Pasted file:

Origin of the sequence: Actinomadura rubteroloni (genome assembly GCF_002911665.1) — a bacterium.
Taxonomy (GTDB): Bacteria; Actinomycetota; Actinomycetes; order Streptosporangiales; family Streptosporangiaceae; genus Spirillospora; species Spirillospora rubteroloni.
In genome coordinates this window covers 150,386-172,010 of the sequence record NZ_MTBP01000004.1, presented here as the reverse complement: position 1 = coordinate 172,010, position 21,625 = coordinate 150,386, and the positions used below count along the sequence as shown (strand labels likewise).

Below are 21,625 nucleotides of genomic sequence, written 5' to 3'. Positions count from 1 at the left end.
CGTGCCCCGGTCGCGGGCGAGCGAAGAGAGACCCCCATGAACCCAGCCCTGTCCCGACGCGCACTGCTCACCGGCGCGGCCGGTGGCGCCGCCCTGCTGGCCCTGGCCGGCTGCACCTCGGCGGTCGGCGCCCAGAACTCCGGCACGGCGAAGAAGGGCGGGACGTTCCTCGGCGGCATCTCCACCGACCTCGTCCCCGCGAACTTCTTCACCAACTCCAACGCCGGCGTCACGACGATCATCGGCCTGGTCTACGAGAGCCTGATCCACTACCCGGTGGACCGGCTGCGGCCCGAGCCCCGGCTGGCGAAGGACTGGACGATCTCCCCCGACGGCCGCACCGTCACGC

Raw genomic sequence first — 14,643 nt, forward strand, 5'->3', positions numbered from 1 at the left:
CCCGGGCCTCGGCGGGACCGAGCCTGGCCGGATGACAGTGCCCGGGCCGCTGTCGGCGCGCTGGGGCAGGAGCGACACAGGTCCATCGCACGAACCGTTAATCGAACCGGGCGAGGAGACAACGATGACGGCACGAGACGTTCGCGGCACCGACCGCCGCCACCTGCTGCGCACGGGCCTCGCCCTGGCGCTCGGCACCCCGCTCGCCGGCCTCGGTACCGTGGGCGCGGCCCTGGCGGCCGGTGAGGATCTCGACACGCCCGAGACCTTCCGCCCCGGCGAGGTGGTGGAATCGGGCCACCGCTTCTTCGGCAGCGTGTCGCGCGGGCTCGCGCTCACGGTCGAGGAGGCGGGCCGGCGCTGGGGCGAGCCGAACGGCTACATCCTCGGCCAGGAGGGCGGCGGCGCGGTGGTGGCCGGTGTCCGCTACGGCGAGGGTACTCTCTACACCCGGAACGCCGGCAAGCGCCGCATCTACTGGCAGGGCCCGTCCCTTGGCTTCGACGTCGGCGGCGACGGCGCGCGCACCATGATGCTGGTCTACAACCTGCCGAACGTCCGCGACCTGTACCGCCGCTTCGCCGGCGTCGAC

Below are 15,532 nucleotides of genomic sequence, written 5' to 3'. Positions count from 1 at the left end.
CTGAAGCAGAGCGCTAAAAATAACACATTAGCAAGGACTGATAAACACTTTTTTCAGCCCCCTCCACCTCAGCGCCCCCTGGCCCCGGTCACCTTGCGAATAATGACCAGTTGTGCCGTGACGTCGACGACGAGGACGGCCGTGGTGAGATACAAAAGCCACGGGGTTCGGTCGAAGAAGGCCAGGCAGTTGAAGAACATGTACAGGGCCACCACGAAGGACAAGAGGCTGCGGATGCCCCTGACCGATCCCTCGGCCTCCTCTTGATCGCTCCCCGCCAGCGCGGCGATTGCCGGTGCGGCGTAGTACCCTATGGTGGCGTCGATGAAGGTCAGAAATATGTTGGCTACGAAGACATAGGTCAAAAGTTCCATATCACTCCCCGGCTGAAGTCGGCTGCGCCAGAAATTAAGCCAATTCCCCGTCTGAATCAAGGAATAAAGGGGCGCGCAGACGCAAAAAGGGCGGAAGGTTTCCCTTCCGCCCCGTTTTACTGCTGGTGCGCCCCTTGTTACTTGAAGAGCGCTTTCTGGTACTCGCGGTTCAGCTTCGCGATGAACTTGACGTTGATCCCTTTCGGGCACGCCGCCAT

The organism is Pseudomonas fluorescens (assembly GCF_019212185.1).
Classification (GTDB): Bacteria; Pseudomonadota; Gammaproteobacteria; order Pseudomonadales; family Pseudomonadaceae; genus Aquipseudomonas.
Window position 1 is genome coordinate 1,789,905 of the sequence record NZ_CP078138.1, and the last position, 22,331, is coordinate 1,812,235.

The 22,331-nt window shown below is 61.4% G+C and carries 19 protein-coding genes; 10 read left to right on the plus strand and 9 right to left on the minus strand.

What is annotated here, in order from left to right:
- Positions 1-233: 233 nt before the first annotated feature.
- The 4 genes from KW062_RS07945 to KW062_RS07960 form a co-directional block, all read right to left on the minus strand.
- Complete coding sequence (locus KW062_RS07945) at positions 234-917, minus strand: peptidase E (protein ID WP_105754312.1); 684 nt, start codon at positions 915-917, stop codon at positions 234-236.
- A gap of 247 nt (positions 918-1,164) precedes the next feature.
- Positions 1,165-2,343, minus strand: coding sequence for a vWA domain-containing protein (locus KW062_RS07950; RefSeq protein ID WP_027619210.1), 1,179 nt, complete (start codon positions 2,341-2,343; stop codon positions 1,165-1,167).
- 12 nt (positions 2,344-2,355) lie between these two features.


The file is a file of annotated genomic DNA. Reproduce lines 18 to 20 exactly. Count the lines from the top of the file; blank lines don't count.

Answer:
- A gap of 247 nt (positions 918-1,164) precedes the next feature.
- Positions 1,165-2,343, minus strand: coding sequence for a vWA domain-containing protein (locus KW062_RS07950; RefSeq protein ID WP_027619210.1), 1,179 nt, complete (start codon positions 2,341-2,343; stop codon positions 1,165-1,167).
- 12 nt (positions 2,344-2,355) lie between these two features.